One of the most fundamental concepts in residential landlord-tenant law is the “implied warranty of habitability.” California law gives every tenant the right to a habitable rental unit. This warranty includes the right to a unit that provides protection from the weather, includes working plumbing and electricity, is free from rodents and other vermin, and has appropriate garbage receptacles. Tenants have a range of options available to them when a landlord breaches the warranty, from withholding rent to abandoning the property. However, the law is specific on when each remedy is appropriate, making consulting an experienced San Francisco/Oakland tenants’ lawyer essential.
Tenants have many other rights guaranteed by law, which may be provided by state law, national law or by local ordinance. Landlords may not discriminate against tenants on the basis of race, sex, religion, or nationality. Additionally, landlords may not discriminate against tenants with children, unless the property is a designated senior citizens complex. Tenants have a right to privacy, including working locks and written notice before the landlord enters the unit. For more on renters’ rights, see the handbook on California Tenants produced by the Department of Consumer Affairs. Tenants also have rights based on their rental agreement or lease. In some cases, rental agreements contain attorney’s fees provisions, which can allow a tenant to recover attorney’s fees and other legal costs incurred when suing the landlord for violations of the lease agreement.
In addition to representing tenants in other disputes, Willoughby Brod, LLP has specific experience in two fast-developing areas of law: lead and lead-based paint exposure and bedbug infestation. While not as common as they once were, lead poisoning cases are still a serious problem and health hazard in California, especially for children. Landlords must notify prospective tenants in writing if they know or have reason to believe lead or lead-based paint exists on the premises. As a general matter, either lead and lead-based paint or bedbug infestation can render a unit uninhabitable. The right to a vermin-free unit is an established part of the warranty of habitability. Tenants impacted by either health threat should call to discuss our special experience in bringing suit against landlords for these dangers.Special Protections for Renters of Rent-Control Jurisdictions
In addition to California statutory law, some cities have enacted legislation to protect the rights of their citizens who are tenants. The City and County of San Francisco’s Rent Ordinance created a Residential Rent Stabilization and Arbitration Board in order to protect people who rent their homes from excessive increases. The Rent Ordinance does not apply to every residential dwelling, but does apply to approximately 170,000 rental units in San Francisco, and limits the amount of annual rent increases allowed for those housing units, and limits the reasons in which a landlord can evict a tenant. Rent control, one key element of the Ordinance, prevents landlords from raising rents to unreasonable levels. Under rent control, rent on an existing lease may only be raised once a year and an increase requires a 30 day notice. The Rent Ordinance includes a formula for limiting rent increases. In recent history, the formula has limited rent increases to between 0.5% to 2.9%. For March 1, 2013 through February 28, 2014, the allowable increase amount is 1.9%, the same amount that applied in the prior twelve month period.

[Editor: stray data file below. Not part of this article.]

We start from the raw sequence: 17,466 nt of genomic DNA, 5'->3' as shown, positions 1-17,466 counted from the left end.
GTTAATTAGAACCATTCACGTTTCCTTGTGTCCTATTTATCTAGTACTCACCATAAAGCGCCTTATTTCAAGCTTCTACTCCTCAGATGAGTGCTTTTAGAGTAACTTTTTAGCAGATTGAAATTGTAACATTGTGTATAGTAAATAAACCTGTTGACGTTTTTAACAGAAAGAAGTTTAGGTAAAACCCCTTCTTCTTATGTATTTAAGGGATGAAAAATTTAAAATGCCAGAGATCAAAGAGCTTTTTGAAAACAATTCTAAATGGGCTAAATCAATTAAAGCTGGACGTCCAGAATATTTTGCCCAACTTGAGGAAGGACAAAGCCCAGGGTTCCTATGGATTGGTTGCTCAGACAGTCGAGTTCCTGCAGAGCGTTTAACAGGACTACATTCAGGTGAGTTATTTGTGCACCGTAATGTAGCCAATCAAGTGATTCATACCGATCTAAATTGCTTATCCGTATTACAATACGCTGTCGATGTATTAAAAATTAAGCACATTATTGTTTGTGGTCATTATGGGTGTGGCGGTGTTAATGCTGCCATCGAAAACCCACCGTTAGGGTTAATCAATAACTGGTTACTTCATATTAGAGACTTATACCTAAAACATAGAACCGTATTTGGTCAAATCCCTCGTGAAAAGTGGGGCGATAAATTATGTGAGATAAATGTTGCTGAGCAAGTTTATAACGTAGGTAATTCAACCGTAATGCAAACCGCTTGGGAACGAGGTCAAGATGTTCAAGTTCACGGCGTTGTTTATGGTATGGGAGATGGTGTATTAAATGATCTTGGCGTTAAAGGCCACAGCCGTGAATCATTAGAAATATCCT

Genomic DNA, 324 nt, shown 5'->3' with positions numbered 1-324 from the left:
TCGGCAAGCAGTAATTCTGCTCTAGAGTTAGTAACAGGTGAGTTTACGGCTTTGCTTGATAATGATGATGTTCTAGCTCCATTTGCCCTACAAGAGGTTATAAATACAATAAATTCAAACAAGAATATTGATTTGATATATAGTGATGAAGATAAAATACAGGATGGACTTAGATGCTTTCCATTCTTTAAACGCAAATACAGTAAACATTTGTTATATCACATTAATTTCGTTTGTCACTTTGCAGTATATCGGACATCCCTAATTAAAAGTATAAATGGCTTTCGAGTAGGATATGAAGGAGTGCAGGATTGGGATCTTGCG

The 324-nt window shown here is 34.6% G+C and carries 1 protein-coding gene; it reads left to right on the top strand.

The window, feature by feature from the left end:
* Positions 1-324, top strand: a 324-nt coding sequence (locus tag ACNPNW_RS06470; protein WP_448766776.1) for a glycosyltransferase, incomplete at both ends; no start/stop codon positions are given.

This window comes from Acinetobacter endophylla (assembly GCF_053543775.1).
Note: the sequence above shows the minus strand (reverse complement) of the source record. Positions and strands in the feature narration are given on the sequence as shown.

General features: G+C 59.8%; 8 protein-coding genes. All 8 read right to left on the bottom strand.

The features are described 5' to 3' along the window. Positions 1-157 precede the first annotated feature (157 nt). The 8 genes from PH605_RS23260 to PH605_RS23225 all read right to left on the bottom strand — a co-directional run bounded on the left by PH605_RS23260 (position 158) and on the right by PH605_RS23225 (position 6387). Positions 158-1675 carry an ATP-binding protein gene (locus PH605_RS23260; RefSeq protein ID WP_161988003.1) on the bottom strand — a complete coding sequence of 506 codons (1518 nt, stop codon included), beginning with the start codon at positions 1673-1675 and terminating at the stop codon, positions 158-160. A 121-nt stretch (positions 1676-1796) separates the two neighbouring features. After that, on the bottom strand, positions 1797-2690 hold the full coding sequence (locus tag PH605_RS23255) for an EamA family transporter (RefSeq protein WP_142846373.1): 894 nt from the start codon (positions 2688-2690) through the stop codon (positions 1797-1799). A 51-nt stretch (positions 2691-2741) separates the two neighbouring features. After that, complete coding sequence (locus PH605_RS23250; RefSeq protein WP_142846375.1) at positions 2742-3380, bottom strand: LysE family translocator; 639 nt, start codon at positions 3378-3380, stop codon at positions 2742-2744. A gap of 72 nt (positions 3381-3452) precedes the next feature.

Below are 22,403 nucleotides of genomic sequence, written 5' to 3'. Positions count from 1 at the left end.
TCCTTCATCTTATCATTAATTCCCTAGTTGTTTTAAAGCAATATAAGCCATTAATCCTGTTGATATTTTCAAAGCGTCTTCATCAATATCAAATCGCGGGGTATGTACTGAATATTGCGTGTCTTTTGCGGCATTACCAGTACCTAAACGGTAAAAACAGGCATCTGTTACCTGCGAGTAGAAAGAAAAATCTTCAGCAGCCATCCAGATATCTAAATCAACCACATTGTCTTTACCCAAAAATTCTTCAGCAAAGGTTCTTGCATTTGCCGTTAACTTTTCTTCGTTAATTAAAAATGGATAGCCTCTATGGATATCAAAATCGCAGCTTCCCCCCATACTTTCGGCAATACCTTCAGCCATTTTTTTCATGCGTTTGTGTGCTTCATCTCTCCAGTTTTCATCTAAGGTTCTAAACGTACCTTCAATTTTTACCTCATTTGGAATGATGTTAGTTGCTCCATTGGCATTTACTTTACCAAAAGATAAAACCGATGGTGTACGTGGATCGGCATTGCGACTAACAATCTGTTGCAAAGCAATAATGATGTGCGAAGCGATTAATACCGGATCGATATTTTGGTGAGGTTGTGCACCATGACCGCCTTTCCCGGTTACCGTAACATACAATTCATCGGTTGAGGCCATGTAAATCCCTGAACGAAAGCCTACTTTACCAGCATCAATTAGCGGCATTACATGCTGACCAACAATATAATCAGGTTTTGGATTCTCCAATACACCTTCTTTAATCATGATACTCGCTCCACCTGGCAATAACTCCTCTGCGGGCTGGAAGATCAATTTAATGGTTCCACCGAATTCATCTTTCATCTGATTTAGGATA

While rent control is a major part of the Rent Ordinance, it is not the only protection contained in its provisions. The Ordinance includes a specific rule requiring units have heating capable of maintaining a temperature of at least 68⁰F. It also lays forth rules concerning repairs and noise problems. Additionally, the Ordinance protects renters from losing their tenancy by limiting evictions. Landlords may only evict current tenants if they can cite one of fifteen listed reasons.
The Rent Ordinance also prohibits a landlord from harassing their tenants. Section 37.10B of the Rent Ordinance provides a list of conduct that a landlord cannot do in bad faith. The conduct includes: influencing a tenant to vacate a rental housing unit through fraud, intimidation or coercion; threatening a tenant with physical harm; interfering with a tenant’s right to privacy; interrupting or terminating housing services; failing to perform repairs; and interfering with a tenant’s right to quiet enjoyment. Every Tenant is entitled to “Quiet Enjoyment” to the premises they lease, and the landlord must refrain from taking any action that interrupts the tenant’s beneficial enjoyment of the premises. California Civil Code Section 1927 also provides that a landlord must provide for quiet enjoyment of a leased premises.
The San Francisco Rent Ordinance allows tenants to bring a civil lawsuit when a landlord violates the rent control limitations, harasses a tenant, retaliates against a renter for exercising any rights granted by the Ordinance, or prevents the tenant from acquiring any of those rights. A tenant who brings a successful suit under the Ordinance can recover attorney’s fees and costs in addition to other money damages. Certain claims under the Ordinance allow for treble damages, meaning the court can award three times the actual damages incurred.Protecting Tenants in Northern California
If you are a renter and believe your landlord is in violation of the law, call our office. Greg Brod has successfully fought for the rights of tenants for many years, and has helped people who have been victim of wrongful evictions, constructive evictions, wrongful owner move-in evictions, tenant harassment, and habitability issues. Call Willoughby Brod, LLP today for a free case evaluation.